Now he hires a civil engineer, which leads the four-month rezoning effort with the local municipality, involving angry nearby residents, politicians, and opposing developers. Then the civil engineer must turn the fat lined pretty picture into something real, laying in the roads per code, designing the grades, the erosion control, the storm drainage, the detention pond, and the sanitary sewer utilities. The civil negotiates with the utility company to dump more sewage into their system, bickers with the local municipality about the storm water management regulations, must get approval from the fire department for fire lanes, and must also revise everything repeatedly because Mr. Leg keeps changing what he wants because his golfing buddies keep changing their minds about what they want. Mr. Leg is so unresponsive to his civil engineer that he won’t give the names he wants for his roads, which is how you occasionally get roads named like this:
Every time the engineer submits plans to the municipality for approval they give him “comments,” which require him to change the design. He does this three times, no matter how good or bad the initial design is, because without three rounds of comments the government thinks they’re not doing their job properly, and in the end the process of zoning and permit approval takes a year.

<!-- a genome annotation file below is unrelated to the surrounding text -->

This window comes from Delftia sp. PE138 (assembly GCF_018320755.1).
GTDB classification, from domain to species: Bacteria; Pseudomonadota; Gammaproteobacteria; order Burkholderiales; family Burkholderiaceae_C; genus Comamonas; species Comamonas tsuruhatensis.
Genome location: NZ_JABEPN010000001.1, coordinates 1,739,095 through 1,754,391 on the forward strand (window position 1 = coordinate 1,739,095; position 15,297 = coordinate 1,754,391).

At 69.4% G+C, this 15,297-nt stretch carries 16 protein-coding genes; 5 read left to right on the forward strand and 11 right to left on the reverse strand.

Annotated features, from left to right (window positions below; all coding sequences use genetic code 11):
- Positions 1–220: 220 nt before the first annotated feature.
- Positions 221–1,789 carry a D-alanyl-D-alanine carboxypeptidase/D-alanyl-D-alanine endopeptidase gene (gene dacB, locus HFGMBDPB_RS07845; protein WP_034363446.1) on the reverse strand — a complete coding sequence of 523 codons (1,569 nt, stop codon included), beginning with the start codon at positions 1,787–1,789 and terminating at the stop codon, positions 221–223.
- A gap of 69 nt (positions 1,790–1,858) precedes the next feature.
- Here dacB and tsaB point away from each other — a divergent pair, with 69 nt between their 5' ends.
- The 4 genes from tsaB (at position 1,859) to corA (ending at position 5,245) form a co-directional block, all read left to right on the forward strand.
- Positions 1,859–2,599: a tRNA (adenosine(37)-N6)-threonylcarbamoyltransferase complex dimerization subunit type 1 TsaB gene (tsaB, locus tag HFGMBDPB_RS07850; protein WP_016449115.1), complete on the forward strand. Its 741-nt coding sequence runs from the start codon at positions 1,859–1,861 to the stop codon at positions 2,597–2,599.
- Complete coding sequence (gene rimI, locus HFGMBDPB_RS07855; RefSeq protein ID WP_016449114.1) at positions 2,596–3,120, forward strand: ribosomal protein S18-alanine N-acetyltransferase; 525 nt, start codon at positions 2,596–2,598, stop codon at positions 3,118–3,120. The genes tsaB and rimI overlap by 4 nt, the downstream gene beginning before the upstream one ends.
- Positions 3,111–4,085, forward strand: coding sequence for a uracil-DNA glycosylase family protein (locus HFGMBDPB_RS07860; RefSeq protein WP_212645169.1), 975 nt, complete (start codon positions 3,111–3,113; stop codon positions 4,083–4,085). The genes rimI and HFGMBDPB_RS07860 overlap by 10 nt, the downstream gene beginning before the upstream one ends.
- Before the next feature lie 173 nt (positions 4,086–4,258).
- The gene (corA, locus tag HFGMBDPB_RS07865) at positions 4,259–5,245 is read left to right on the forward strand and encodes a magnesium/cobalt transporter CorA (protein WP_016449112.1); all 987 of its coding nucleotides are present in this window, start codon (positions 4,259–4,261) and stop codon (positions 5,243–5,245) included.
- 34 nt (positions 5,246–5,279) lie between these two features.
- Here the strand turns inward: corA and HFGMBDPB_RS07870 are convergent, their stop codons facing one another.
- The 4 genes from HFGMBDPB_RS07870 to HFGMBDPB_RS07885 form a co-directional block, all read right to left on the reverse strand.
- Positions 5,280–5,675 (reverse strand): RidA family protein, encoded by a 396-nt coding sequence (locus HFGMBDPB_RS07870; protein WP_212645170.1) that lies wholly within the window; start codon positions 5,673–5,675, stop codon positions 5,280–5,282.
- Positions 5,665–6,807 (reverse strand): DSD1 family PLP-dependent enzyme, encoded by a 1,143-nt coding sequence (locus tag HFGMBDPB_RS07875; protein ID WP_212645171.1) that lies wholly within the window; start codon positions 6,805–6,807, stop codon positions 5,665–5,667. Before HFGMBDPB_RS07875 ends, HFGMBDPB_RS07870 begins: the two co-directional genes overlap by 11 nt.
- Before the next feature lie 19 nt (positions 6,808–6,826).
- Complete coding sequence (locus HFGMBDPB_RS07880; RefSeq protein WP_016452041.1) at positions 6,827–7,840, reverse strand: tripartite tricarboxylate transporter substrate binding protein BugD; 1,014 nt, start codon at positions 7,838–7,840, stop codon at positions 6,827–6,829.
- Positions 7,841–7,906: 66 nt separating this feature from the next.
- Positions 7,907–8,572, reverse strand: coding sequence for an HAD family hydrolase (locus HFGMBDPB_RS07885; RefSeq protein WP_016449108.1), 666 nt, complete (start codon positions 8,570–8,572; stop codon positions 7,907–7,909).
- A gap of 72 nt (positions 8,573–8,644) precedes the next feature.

We’re two years in so far. Keep an eye on that.
Now the developer breaks ground. Earth is moved. Erosion controlled. Infrastructure installed. Curbs poured, roads paved, land surveyed, and the land is subdivided into smaller bits of land for sale to the next entity down the line. This takes another year, and Mr. Leg sells lots off to home builders. The process of sale of the lots takes yet another year, and after four years Jack Leg dissolves the LLC and hands the profits out to his golfing buddies, who all buy their next boat. But the houses aren’t built yet, and in the interim the demand of “500 single family homes” in the town has now grown to 1000.
Building the subdivision out takes another two years, meaning there’s a six-year lag between the identification of the demand and the meeting of that demand. This is what economists would call a very inelastic market. But Jack Leg wasn’t the only developer to identify this demand, his friends Jack Hole and Jack Sprat did so as well, and each put another 100 houses into the market on the same time schedule. Now there’s a demand for 750 homes so every Jack in town is getting in on the game, because it looks even more lucrative than before. Eventually the thing flips over because the Jacks aren’t coordinating. You end up with twenty Jacks building 2000 homes for a 750-home demand because they’re making future decisions within a mathematical system based on current demand, which is a trailing indicator of future demand.